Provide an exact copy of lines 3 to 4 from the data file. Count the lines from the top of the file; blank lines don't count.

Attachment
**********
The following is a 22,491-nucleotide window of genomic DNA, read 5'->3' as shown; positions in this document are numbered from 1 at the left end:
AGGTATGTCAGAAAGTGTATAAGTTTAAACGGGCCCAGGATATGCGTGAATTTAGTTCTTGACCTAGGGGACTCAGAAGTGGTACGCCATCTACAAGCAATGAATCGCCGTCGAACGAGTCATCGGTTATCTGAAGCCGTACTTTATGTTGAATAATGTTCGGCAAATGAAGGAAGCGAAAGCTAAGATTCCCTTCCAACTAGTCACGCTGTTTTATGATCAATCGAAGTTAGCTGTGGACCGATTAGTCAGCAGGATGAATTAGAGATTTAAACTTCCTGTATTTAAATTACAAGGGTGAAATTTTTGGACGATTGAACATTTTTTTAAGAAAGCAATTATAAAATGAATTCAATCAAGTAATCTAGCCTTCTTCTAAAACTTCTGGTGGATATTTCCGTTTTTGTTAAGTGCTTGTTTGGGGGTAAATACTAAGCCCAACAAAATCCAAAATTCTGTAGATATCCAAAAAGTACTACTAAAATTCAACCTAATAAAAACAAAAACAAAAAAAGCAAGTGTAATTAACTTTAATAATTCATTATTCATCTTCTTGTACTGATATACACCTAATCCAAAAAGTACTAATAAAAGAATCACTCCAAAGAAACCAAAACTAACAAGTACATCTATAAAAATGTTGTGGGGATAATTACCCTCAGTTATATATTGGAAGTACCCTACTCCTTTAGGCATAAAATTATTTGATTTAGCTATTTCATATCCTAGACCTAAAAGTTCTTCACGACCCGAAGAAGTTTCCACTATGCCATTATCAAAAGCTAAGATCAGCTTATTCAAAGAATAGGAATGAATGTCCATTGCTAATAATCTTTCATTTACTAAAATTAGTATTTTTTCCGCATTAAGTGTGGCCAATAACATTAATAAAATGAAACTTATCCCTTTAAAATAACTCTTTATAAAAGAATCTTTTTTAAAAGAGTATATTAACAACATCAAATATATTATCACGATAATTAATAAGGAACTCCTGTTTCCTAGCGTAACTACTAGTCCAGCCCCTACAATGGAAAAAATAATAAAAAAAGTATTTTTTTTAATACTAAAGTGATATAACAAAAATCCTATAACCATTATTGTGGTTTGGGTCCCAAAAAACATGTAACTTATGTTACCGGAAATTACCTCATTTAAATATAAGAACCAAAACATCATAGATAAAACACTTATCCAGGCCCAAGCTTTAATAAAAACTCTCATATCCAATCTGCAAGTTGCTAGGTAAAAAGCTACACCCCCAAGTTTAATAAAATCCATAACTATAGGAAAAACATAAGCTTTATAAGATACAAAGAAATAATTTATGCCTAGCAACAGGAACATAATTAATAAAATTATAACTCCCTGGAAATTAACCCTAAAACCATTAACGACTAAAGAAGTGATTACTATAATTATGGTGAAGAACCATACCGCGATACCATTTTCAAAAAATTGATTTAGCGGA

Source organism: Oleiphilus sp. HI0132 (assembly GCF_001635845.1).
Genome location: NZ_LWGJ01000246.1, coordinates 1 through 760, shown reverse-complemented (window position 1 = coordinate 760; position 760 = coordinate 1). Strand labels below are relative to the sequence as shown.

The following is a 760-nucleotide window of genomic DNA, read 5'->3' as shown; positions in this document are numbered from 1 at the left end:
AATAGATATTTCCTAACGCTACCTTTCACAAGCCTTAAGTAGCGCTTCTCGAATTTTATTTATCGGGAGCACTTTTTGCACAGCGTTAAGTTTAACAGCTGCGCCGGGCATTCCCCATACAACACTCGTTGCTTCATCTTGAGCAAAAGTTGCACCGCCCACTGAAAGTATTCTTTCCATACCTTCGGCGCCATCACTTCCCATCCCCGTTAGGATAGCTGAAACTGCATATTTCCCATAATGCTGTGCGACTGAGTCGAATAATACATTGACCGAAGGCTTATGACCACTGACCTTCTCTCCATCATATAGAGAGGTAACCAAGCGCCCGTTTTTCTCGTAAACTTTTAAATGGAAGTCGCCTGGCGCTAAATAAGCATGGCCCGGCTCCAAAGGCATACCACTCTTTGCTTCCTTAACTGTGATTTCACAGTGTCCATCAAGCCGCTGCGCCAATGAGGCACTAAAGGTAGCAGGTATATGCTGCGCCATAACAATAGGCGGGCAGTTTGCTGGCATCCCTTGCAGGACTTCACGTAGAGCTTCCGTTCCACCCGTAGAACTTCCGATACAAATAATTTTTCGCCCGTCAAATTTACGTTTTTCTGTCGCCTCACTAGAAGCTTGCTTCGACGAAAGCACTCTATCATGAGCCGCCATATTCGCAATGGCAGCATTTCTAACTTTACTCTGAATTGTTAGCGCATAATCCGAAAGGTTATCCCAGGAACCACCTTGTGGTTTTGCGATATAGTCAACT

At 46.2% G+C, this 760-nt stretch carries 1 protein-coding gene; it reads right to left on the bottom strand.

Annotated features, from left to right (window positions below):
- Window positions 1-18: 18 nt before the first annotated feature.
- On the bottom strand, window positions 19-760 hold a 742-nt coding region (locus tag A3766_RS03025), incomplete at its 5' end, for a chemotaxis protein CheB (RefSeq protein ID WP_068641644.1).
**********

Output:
Source organism: Oleiphilus sp. HI0132 (assembly GCF_001635845.1).
Genome location: NZ_LWGJ01000246.1, coordinates 1 through 760, shown reverse-complemented (window position 1 = coordinate 760; position 760 = coordinate 1). Strand labels below are relative to the sequence as shown.